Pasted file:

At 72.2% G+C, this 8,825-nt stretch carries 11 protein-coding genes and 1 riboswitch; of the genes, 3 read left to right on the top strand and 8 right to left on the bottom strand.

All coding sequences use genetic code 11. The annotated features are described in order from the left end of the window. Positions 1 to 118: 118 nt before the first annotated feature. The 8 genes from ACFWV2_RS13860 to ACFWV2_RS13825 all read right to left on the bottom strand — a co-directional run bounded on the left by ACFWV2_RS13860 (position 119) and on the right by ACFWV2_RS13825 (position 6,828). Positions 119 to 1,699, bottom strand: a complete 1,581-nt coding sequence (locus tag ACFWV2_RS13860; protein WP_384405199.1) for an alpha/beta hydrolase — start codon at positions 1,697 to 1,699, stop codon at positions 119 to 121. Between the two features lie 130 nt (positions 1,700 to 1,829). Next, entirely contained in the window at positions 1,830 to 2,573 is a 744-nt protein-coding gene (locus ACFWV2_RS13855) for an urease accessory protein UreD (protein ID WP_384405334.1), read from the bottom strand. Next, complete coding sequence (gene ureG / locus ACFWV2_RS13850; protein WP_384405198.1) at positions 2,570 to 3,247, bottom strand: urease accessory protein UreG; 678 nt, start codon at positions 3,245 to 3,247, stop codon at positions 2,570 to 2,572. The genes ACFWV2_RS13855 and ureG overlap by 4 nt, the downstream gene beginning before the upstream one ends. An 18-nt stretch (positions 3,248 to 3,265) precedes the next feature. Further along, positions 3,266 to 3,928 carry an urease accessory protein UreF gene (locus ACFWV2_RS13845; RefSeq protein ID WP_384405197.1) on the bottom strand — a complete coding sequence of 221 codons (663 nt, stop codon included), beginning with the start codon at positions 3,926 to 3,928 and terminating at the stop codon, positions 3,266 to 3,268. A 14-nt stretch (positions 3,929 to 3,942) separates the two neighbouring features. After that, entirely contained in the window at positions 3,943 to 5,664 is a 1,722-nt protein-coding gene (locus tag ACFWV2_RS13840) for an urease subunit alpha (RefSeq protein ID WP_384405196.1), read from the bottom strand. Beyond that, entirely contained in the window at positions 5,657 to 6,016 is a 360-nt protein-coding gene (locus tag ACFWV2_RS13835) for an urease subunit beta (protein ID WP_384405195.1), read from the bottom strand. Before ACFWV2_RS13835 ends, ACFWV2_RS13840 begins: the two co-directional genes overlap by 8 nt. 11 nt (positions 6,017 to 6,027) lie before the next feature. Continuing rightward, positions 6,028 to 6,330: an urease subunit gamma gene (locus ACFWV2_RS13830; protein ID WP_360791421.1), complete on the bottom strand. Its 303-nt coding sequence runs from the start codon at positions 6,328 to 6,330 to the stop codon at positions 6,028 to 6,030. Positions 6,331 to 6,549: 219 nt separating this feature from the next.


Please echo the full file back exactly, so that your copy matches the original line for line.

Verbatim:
At 72.2% G+C, this 8,825-nt stretch carries 11 protein-coding genes and 1 riboswitch; of the genes, 3 read left to right on the top strand and 8 right to left on the bottom strand.

All coding sequences use genetic code 11. The annotated features are described in order from the left end of the window. Positions 1 to 118: 118 nt before the first annotated feature. The 8 genes from ACFWV2_RS13860 to ACFWV2_RS13825 all read right to left on the bottom strand — a co-directional run bounded on the left by ACFWV2_RS13860 (position 119) and on the right by ACFWV2_RS13825 (position 6,828). Positions 119 to 1,699, bottom strand: a complete 1,581-nt coding sequence (locus tag ACFWV2_RS13860; protein WP_384405199.1) for an alpha/beta hydrolase — start codon at positions 1,697 to 1,699, stop codon at positions 119 to 121. Between the two features lie 130 nt (positions 1,700 to 1,829). Next, entirely contained in the window at positions 1,830 to 2,573 is a 744-nt protein-coding gene (locus ACFWV2_RS13855) for an urease accessory protein UreD (protein ID WP_384405334.1), read from the bottom strand. Next, complete coding sequence (gene ureG / locus ACFWV2_RS13850; protein WP_384405198.1) at positions 2,570 to 3,247, bottom strand: urease accessory protein UreG; 678 nt, start codon at positions 3,245 to 3,247, stop codon at positions 2,570 to 2,572. The genes ACFWV2_RS13855 and ureG overlap by 4 nt, the downstream gene beginning before the upstream one ends. An 18-nt stretch (positions 3,248 to 3,265) precedes the next feature. Further along, positions 3,266 to 3,928 carry an urease accessory protein UreF gene (locus ACFWV2_RS13845; RefSeq protein ID WP_384405197.1) on the bottom strand — a complete coding sequence of 221 codons (663 nt, stop codon included), beginning with the start codon at positions 3,926 to 3,928 and terminating at the stop codon, positions 3,266 to 3,268. A 14-nt stretch (positions 3,929 to 3,942) separates the two neighbouring features. After that, entirely contained in the window at positions 3,943 to 5,664 is a 1,722-nt protein-coding gene (locus tag ACFWV2_RS13840) for an urease subunit alpha (RefSeq protein ID WP_384405196.1), read from the bottom strand. Beyond that, entirely contained in the window at positions 5,657 to 6,016 is a 360-nt protein-coding gene (locus tag ACFWV2_RS13835) for an urease subunit beta (protein ID WP_384405195.1), read from the bottom strand. Before ACFWV2_RS13835 ends, ACFWV2_RS13840 begins: the two co-directional genes overlap by 8 nt. 11 nt (positions 6,017 to 6,027) lie before the next feature. Continuing rightward, positions 6,028 to 6,330: an urease subunit gamma gene (locus ACFWV2_RS13830; protein ID WP_360791421.1), complete on the bottom strand. Its 303-nt coding sequence runs from the start codon at positions 6,328 to 6,330 to the stop codon at positions 6,028 to 6,030. Positions 6,331 to 6,549: 219 nt separating this feature from the next.